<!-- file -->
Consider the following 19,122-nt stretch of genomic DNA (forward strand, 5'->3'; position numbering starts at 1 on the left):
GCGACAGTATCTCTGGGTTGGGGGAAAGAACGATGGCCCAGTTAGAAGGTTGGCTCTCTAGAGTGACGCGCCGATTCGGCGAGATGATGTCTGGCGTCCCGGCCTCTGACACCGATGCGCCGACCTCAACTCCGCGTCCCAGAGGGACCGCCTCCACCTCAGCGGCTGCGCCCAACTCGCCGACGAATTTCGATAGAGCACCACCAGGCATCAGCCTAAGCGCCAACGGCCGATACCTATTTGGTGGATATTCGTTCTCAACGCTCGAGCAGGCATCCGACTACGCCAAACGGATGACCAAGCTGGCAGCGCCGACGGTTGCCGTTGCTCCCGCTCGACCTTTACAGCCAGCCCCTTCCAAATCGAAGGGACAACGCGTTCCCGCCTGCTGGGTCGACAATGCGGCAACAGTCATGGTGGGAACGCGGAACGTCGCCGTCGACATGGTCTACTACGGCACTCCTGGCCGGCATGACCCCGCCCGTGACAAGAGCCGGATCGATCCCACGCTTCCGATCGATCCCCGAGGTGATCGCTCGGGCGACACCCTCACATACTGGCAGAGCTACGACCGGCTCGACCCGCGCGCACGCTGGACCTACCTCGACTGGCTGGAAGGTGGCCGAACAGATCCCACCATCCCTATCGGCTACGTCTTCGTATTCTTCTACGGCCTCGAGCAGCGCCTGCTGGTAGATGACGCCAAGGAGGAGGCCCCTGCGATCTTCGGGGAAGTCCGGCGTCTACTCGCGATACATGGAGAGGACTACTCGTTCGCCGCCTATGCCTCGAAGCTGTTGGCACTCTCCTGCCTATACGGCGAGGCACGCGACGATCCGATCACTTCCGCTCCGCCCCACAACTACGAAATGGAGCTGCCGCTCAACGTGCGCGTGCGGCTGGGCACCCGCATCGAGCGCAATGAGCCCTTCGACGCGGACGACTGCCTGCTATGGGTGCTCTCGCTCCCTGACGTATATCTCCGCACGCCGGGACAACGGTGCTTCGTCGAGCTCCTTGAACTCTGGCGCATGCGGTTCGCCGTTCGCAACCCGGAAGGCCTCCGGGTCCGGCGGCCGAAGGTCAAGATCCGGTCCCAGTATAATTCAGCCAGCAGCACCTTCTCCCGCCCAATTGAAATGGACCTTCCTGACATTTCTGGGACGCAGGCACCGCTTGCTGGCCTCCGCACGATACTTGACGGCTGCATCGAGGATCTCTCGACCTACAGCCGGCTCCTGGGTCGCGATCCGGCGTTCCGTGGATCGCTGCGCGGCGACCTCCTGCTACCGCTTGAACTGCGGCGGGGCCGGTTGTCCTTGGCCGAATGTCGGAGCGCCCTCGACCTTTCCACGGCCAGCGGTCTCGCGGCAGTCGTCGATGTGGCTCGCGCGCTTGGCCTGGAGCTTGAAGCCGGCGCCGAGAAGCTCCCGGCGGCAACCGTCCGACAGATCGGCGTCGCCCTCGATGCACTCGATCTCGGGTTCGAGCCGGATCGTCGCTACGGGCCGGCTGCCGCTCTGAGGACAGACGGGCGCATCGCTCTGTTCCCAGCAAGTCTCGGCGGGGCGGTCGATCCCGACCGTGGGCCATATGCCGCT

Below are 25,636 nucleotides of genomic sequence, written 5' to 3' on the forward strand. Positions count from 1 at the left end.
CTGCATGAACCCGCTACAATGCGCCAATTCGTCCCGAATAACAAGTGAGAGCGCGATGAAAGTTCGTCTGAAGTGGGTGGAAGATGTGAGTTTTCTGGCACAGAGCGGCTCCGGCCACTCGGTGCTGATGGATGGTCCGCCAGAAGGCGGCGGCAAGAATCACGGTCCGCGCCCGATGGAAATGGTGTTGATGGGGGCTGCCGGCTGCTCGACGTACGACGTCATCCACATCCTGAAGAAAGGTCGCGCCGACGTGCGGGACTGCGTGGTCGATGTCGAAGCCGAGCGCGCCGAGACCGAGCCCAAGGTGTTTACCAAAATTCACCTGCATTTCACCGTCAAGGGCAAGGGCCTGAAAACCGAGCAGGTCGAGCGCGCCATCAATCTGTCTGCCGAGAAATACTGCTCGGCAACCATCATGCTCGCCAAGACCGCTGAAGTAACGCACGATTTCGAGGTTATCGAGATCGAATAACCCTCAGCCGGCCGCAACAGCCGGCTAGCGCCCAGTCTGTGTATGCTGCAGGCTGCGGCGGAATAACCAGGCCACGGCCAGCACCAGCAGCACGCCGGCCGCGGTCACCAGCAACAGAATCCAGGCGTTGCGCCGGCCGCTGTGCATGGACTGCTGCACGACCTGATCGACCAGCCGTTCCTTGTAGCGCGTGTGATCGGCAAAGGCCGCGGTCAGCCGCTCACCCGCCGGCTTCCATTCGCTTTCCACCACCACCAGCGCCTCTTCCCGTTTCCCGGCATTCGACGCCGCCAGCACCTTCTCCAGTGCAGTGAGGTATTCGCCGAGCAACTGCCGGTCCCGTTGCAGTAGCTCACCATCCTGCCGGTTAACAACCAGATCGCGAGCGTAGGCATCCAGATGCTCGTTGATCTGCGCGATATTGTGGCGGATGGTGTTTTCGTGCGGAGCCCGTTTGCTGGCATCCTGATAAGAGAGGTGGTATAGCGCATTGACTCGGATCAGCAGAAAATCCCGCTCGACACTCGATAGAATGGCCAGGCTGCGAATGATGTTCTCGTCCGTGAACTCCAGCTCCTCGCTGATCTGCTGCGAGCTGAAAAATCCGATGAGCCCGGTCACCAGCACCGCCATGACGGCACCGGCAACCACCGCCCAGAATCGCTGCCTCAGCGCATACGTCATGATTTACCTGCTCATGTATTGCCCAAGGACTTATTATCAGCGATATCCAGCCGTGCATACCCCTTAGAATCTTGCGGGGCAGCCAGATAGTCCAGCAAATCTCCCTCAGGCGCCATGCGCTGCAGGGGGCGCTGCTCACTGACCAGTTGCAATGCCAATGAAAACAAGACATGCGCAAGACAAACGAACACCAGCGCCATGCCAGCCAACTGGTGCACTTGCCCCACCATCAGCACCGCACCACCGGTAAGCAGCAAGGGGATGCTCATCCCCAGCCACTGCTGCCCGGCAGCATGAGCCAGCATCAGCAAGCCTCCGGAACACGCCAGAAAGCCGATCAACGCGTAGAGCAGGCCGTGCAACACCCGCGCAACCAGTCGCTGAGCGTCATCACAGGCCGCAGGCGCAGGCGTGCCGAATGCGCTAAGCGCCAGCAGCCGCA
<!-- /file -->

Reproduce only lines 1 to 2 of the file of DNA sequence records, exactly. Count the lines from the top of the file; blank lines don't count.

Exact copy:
Consider the following 19,122-nt stretch of genomic DNA (forward strand, 5'->3'; position numbering starts at 1 on the left):
GCGACAGTATCTCTGGGTTGGGGGAAAGAACGATGGCCCAGTTAGAAGGTTGGCTCTCTAGAGTGACGCGCCGATTCGGCGAGATGATGTCTGGCGTCCCGGCCTCTGACACCGATGCGCCGACCTCAACTCCGCGTCCCAGAGGGACCGCCTCCACCTCAGCGGCTGCGCCCAACTCGCCGACGAATTTCGATAGAGCACCACCAGGCATCAGCCTAAGCGCCAACGGCCGATACCTATTTGGTGGATATTCGTTCTCAACGCTCGAGCAGGCATCCGACTACGCCAAACGGATGACCAAGCTGGCAGCGCCGACGGTTGCCGTTGCTCCCGCTCGACCTTTACAGCCAGCCCCTTCCAAATCGAAGGGACAACGCGTTCCCGCCTGCTGGGTCGACAATGCGGCAACAGTCATGGTGGGAACGCGGAACGTCGCCGTCGACATGGTCTACTACGGCACTCCTGGCCGGCATGACCCCGCCCGTGACAAGAGCCGGATCGATCCCACGCTTCCGATCGATCCCCGAGGTGATCGCTCGGGCGACACCCTCACATACTGGCAGAGCTACGACCGGCTCGACCCGCGCGCACGCTGGACCTACCTCGACTGGCTGGAAGGTGGCCGAACAGATCCCACCATCCCTATCGGCTACGTCTTCGTATTCTTCTACGGCCTCGAGCAGCGCCTGCTGGTAGATGACGCCAAGGAGGAGGCCCCTGCGATCTTCGGGGAAGTCCGGCGTCTACTCGCGATACATGGAGAGGACTACTCGTTCGCCGCCTATGCCTCGAAGCTGTTGGCACTCTCCTGCCTATACGGCGAGGCACGCGACGATCCGATCACTTCCGCTCCGCCCCACAACTACGAAATGGAGCTGCCGCTCAACGTGCGCGTGCGGCTGGGCACCCGCATCGAGCGCAATGAGCCCTTCGACGCGGACGACTGCCTGCTATGGGTGCTCTCGCTCCCTGACGTATATCTCCGCACGCCGGGACAACGGTGCTTCGTCGAGCTCCTTGAACTCTGGCGCATGCGGTTCGCCGTTCGCAACCCGGAAGGCCTCCGGGTCCGGCGGCCGAAGGTCAAGATCCGGTCCCAGTATAATTCAGCCAGCAGCACCTTCTCCCGCCCAATTGAAATGGACCTTCCTGACATTTCTGGGACGCAGGCACCGCTTGCTGGCCTCCGCACGATACTTGACGGCTGCATCGAGGATCTCTCGACCTACAGCCGGCTCCTGGGTCGCGATCCGGCGTTCCGTGGATCGCTGCGCGGCGACCTCCTGCTACCGCTTGAACTGCGGCGGGGCCGGTTGTCCTTGGCCGAATGTCGGAGCGCCCTCGACCTTTCCACGGCCAGCGGTCTCGCGGCAGTCGTCGATGTGGCTCGCGCGCTTGGCCTGGAGCTTGAAGCCGGCGCCGAGAAGCTCCCGGCGGCAACCGTCCGACAGATCGGCGTCGCCCTCGATGCACTCGATCTCGGGTTCGAGCCGGATCGTCGCTACGGGCCGGCTGCCGCTCTGAGGACAGACGGGCGCATCGCTCTGTTCCCAGCAAGTCTCGGCGGGGCGGTCGATCCCGACCGTGGGCCATATGCCGCT